Algebraic topology textbook

I see that there are four different GTM textbooks on the subject. Which one of these is the most suitable for self-study?

GTM 56: Algebraic Topology: An Introduction / Massey
GTM 127: A Basic Course in Algebraic Topology / Massey
GTM 153: Algebraic Topology / Fulton

I want to pick up enough background material to move on to knot theory (GTM 175?) and topological QFT.
 

DarMM

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To be honest probably the best way to learn algebraic topology for physics is to read:
Charles Nash and Siddhartha Sen, Topology and Geometry for Physicists, Academic Press
in conjunction with
Mikio Nakahara, Geometry, Topology, and Physics 2nd edition, A. Hilger, New York

Those will cover most topics. However for very advanced stuff, like you might need for topological field theory, read the above texts and then read:
Charles Nash, Differential Topology and Quantum Field Theory, Academic Press
 
That's an interesting idea, but Amazon reviews of Nash/Sen aren't exactly glowing. And there's one review there that accuses Nakahara of having on average one misprint per page. (See Maxwell's equations here.) My own inspection of the first two chapters revealed at least one missing "*" on page 9 and a [itex]\hbar[/itex] out of nowhere on page 17.

Too bad - the table of contents looked very promising.
 
Last edited:

DarMM

Science Advisor
1,064
453
That's an interesting idea, but Amazon reviews of Nash/Sen aren't exactly glowing. And there's one review there that accuses Nakahara of having on average one misprint per page. (See Maxwell's equations here.) My own inspection of the first two chapters revealed at least one missing "*" on page 9 and a [itex]\hbar[/itex] out of nowhere on page 17.

Too bad - the table of contents looked very promising.
Nakahara is mainly read for its sections on algebraic topology and differential geometry and is one of the best books for dealing with the Atiyah-Singer index theorem from a physicists viewpoint. It is one of the most commonly used textbooks for topology and geometry in physics. It is also an excellent reference work. There is a few mistakes, but they are mostly confined to the early chapter on QM.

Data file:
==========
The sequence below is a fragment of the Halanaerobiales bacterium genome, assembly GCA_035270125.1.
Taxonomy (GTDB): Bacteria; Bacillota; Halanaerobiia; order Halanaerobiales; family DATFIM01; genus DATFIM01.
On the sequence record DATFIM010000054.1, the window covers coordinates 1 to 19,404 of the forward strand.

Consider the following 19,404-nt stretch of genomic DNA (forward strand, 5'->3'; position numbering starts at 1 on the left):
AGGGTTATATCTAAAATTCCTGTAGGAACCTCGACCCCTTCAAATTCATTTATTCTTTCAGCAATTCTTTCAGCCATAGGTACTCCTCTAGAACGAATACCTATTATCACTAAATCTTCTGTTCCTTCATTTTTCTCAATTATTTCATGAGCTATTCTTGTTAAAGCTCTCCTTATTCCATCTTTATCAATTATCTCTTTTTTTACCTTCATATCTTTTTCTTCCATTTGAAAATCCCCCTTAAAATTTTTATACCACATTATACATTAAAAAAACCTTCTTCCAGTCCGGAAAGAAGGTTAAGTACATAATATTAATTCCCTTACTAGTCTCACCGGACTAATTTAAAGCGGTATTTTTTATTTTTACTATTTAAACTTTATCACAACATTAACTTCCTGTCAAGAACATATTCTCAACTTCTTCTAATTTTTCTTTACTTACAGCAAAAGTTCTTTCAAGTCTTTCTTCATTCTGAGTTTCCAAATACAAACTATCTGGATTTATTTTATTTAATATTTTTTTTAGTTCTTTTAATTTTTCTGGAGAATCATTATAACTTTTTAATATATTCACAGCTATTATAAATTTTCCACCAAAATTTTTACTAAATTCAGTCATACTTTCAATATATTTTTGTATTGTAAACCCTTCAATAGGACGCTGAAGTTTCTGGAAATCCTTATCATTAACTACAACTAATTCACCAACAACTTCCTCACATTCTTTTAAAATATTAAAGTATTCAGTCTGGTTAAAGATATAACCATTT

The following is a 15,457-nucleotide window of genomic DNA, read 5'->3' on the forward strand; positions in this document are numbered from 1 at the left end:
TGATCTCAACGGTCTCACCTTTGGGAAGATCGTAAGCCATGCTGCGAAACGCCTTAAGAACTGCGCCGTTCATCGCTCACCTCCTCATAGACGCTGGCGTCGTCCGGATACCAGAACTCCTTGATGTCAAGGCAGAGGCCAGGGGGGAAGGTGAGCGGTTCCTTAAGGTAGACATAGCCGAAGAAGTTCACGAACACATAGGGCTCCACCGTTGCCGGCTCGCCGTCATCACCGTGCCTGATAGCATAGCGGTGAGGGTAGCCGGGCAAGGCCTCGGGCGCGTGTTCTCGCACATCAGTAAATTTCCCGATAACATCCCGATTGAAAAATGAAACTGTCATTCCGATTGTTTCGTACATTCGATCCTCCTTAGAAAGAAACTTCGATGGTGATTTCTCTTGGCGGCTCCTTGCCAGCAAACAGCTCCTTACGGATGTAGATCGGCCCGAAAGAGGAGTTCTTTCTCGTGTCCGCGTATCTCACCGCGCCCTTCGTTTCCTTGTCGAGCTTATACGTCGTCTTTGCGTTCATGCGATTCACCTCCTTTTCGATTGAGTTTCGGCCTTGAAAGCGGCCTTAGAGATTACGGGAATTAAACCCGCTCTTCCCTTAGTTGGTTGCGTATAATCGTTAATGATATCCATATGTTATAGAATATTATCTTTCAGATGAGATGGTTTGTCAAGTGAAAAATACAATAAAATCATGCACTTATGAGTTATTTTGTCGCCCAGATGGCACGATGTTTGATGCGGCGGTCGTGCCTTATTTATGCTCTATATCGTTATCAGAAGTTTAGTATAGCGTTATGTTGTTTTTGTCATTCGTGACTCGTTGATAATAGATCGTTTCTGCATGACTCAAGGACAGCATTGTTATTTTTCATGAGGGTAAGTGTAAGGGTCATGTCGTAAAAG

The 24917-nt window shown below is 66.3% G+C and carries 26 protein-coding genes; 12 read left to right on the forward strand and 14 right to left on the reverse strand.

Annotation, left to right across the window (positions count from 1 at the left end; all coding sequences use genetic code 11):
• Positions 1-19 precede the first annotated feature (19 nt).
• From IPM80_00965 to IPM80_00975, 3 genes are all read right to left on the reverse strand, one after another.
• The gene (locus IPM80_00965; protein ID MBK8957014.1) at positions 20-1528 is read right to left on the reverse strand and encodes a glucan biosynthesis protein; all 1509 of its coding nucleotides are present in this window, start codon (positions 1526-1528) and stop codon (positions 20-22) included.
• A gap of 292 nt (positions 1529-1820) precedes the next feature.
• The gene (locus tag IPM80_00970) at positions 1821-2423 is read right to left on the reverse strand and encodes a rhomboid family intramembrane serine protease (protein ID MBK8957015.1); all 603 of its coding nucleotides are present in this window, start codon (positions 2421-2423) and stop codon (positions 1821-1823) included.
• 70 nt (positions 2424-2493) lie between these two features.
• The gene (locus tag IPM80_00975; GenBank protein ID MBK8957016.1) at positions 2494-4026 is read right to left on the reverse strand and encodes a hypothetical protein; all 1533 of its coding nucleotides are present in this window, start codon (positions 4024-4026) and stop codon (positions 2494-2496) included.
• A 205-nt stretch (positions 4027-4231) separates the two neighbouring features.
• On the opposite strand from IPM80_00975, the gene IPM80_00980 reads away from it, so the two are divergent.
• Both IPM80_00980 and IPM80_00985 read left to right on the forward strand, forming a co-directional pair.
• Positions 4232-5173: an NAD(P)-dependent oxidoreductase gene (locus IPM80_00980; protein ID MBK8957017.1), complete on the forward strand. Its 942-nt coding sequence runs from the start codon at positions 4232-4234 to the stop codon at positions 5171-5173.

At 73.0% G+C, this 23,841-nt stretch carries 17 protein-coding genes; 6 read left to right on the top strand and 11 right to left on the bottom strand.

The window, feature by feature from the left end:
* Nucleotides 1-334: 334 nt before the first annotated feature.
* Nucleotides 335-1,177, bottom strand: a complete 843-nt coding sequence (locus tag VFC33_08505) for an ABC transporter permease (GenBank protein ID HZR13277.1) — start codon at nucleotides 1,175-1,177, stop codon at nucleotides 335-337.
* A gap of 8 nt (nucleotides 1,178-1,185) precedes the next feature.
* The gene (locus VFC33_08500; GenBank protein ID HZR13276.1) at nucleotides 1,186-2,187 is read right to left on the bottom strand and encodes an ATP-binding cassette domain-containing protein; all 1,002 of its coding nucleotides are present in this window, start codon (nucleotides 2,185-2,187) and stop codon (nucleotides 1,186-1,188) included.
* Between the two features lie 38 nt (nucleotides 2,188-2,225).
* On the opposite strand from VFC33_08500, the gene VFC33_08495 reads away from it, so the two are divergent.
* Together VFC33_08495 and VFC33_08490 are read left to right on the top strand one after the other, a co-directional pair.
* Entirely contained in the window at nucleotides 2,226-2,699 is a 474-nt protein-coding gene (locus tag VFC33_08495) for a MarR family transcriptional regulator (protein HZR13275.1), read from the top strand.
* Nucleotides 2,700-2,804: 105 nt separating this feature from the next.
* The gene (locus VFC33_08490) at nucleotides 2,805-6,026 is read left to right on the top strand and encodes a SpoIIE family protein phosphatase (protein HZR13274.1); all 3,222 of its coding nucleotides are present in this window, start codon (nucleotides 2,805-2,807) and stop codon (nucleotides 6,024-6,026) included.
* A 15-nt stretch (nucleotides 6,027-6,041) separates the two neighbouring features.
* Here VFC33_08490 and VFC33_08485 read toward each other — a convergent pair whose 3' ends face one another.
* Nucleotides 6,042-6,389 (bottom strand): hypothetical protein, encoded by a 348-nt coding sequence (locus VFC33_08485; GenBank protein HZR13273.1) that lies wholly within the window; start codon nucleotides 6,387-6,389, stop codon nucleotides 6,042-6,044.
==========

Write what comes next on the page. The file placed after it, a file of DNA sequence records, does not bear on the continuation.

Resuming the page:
Nash and Sen will give you a good example of the homotopy and homology groups. If you are concerned with reviews this is Professor Tom Kibble of Imperial College London on the book:
Professor Kibble said:
"One of the most remarkable developments of the last decade in the penetration of topological concepts into theoretical physics. Homotopy groups and fibre bundles have become everyday working tools. Most of the textbooks on these subjects were written with pure mathematicians in mind, however, and are unnecessarily opaque to people with a less rigorous background. This concise introduction will make the subject much more accessible. With plenty of simple examples, it strikes just the right balance between unnecessary mathematical pedantry and arm-waving woolliness...it can be thoroughly recommended.
Unfortunately outside these books most "Topology and Geometry" books for physicists are concerned mainly with differential geometry not algebraic topology.

For Fiber bundles, Knot theory and simple Topological QFT you might try:
John Baez and Javier Muniain, Gauge Fields, Knots, and Gravity, World Scientific Press.
Which will really help with knot theory and topological field theory.

Even if you don't try Nash and Sen, you probably will have to read Nakahara, as it is the standard reference.

If your ultimate aim is to learn knot theory and topological field theory solely I would first read Baez's book and especially try the excercises, they're great. Then read Nakahara for some general stuff on the Atiyah Singer index theorem and algebraic topology. Finally for the really serious stuff read the last book by Nash.
 

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